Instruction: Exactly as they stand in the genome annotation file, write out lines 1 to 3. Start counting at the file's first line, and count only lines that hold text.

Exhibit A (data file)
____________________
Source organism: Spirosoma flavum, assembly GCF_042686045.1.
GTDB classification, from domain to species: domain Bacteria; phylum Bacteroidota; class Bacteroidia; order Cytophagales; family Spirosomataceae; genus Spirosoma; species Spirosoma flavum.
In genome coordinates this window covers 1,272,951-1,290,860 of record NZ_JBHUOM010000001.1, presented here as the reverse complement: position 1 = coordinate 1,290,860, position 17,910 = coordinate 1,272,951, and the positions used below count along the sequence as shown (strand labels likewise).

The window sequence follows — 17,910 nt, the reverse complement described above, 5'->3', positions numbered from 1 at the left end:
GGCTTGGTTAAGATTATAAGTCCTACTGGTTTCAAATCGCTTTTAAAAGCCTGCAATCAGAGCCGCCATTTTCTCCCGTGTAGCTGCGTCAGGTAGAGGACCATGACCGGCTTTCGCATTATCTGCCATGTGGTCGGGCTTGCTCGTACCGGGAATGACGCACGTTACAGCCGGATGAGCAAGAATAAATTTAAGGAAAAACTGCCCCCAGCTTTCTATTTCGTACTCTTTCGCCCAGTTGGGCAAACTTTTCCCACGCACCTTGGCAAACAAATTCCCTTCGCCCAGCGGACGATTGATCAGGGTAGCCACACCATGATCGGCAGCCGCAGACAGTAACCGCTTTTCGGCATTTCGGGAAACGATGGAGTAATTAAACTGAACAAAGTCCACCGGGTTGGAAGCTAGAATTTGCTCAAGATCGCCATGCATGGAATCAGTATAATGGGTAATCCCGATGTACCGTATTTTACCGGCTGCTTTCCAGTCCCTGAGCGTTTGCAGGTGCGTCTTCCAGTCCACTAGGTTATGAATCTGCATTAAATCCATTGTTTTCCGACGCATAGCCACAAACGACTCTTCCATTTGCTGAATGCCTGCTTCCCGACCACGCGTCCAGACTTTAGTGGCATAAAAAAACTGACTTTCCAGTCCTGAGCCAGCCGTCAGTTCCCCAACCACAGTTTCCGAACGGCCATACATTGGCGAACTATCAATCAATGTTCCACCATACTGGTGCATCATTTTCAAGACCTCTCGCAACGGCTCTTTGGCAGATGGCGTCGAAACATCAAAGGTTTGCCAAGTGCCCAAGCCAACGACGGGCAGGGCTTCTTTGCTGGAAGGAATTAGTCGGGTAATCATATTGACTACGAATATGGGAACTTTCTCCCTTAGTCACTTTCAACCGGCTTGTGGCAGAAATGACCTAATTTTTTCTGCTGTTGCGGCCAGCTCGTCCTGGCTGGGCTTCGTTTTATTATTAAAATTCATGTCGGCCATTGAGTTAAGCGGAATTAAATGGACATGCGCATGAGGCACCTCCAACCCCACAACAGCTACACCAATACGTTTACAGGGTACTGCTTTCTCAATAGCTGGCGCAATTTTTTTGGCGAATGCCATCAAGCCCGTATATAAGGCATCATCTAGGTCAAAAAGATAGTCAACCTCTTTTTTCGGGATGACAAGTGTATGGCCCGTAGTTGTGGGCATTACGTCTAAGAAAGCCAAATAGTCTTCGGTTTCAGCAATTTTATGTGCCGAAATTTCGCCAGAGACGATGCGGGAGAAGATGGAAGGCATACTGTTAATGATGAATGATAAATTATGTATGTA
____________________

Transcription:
Source organism: Spirosoma flavum, assembly GCF_042686045.1.
GTDB classification, from domain to species: domain Bacteria; phylum Bacteroidota; class Bacteroidia; order Cytophagales; family Spirosomataceae; genus Spirosoma; species Spirosoma flavum.
In genome coordinates this window covers 1,272,951-1,290,860 of record NZ_JBHUOM010000001.1, presented here as the reverse complement: position 1 = coordinate 1,290,860, position 17,910 = coordinate 1,272,951, and the positions used below count along the sequence as shown (strand labels likewise).